Opens Fri., June 25
I grow so weary of lodging this complaint: Documentaries that are purely expository are a waste of the medium. Books are the most thorough way to convey hard facts; documentaries that merely offer information are essentially heavily abridged books for people too lazy to read.
But I’ve said this too many times before. So let me cry uncle: Stonewall Uprising—which credits itself as an adaptation of David Carter’s book Stonewall: The Riots that Sparked the Gay Revolution—is a first-rate example of this noxious kind of documentary. You could always read Carter’s book and learn far more than you do from Kate Davis and David Heilbroner’s film. But if a superficial understanding is all you desire, then you likely can’t do better than Stonewall Uprising.
The story, often told: In the wee hours of a summer night in 1969, patrons of the Village’s Stonewall Inn, a well-known gay bar, finally had had it up to here with the all-too-common raids on homosexual nightspots, and on homosexual activity in general. Spurred on by the civil rights movement, they fought back, causing several nights’ worth of mayhem and turning the gay rights movement into something concrete and monstrously effective.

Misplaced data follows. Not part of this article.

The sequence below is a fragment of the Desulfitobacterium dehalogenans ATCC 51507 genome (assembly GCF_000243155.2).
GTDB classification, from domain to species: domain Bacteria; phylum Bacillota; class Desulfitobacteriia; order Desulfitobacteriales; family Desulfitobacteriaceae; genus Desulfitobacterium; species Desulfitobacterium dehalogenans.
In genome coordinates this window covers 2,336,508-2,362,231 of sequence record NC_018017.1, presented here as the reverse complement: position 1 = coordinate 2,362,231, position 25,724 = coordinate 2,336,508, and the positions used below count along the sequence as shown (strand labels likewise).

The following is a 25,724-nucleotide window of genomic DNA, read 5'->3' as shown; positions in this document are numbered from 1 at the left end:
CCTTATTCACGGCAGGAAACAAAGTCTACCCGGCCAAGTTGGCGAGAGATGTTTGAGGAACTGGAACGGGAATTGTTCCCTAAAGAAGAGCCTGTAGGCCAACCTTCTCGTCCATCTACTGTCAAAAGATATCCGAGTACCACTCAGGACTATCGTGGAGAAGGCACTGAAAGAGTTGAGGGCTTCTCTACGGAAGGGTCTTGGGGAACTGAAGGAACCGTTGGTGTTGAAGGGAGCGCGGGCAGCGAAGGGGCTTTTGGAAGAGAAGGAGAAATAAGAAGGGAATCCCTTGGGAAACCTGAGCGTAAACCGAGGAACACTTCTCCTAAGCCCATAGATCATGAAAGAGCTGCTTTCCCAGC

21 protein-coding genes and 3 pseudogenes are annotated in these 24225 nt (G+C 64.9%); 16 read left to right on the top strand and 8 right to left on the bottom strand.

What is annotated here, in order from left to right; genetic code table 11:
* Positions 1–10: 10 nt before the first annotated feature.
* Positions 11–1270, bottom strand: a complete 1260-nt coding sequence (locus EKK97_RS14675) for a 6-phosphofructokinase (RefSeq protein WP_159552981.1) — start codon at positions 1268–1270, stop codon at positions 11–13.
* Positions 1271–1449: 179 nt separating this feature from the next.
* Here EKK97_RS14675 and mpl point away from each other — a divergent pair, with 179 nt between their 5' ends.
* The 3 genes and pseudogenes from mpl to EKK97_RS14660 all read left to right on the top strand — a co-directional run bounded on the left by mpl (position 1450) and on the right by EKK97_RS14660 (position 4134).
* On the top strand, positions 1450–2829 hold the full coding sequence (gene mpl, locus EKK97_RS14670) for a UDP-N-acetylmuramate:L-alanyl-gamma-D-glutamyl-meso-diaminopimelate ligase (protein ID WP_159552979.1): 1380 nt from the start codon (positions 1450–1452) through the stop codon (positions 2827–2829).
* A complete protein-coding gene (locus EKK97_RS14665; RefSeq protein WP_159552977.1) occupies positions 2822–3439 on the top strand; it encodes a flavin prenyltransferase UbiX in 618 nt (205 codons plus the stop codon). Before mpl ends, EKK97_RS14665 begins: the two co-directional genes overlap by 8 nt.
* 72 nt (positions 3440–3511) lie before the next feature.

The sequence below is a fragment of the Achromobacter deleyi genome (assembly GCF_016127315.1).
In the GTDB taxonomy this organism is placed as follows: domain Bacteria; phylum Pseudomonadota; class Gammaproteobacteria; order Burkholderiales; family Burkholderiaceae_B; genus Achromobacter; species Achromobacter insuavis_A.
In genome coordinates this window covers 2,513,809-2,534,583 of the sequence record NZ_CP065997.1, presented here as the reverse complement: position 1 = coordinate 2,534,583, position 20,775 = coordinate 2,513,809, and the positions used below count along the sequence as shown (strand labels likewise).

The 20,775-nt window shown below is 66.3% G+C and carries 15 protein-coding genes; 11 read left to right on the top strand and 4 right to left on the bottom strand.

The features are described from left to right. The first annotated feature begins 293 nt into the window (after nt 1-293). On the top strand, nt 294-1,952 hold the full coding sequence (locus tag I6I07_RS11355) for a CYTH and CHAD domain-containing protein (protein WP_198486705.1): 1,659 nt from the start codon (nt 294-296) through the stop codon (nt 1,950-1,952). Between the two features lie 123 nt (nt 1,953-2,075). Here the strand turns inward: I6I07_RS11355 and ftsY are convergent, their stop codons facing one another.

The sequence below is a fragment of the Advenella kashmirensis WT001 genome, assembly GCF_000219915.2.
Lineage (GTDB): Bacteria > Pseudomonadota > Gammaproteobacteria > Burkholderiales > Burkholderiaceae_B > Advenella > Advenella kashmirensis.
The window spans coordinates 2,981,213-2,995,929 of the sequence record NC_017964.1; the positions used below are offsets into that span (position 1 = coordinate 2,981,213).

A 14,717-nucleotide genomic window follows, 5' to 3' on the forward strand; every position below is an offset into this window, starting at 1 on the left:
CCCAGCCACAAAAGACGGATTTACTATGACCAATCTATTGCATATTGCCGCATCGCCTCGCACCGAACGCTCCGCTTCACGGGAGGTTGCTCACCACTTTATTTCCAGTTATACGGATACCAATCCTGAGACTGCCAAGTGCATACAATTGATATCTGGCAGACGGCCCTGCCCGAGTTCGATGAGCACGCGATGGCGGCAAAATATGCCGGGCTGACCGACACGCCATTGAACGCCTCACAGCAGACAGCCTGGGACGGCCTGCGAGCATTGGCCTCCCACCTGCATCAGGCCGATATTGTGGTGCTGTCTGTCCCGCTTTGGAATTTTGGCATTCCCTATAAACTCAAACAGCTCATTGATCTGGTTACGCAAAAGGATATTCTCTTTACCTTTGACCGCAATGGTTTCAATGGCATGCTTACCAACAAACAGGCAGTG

There have been plenty of docs (and books and fiction movies, etc.) about the riots, though few as comprehensive as Stonewall Uprising. The collection of talking heads is culled from all angles, including one of the NYPD’s “morals officers,” who was shitting his pants the first night of the riots. Aesthetically, the filmmaking is close to modern-day PBS (where the film will doubtless find permanent residence). Davis and Heilbroner try to stir up a lather once they get to the riots, but the film really needed a stylist like Brett Morgen, whose Chicago 10 is one of the few docs to put cinema over mere storytelling.
Uprising is more fascinating in the build-up, anyway, presenting a pre-gay rights world of such thorough ostracization it seems like science-fiction. The subjects keep offering small and sometimes darkly amusing tidbits: police ambushing people in public bathrooms; people would fuck in meat trucks after hours, amidst foul stenches; and gay bars wound up funded, largely, by the mafia, who’d charge steep prices for stolen hooch. Uprising could stand to be deeper; it never goes into today’s gay rights, and it too briefly touches on the pros and cons of violent protest. But for a film that’s mostly surface-level, there’s a lot on the surface.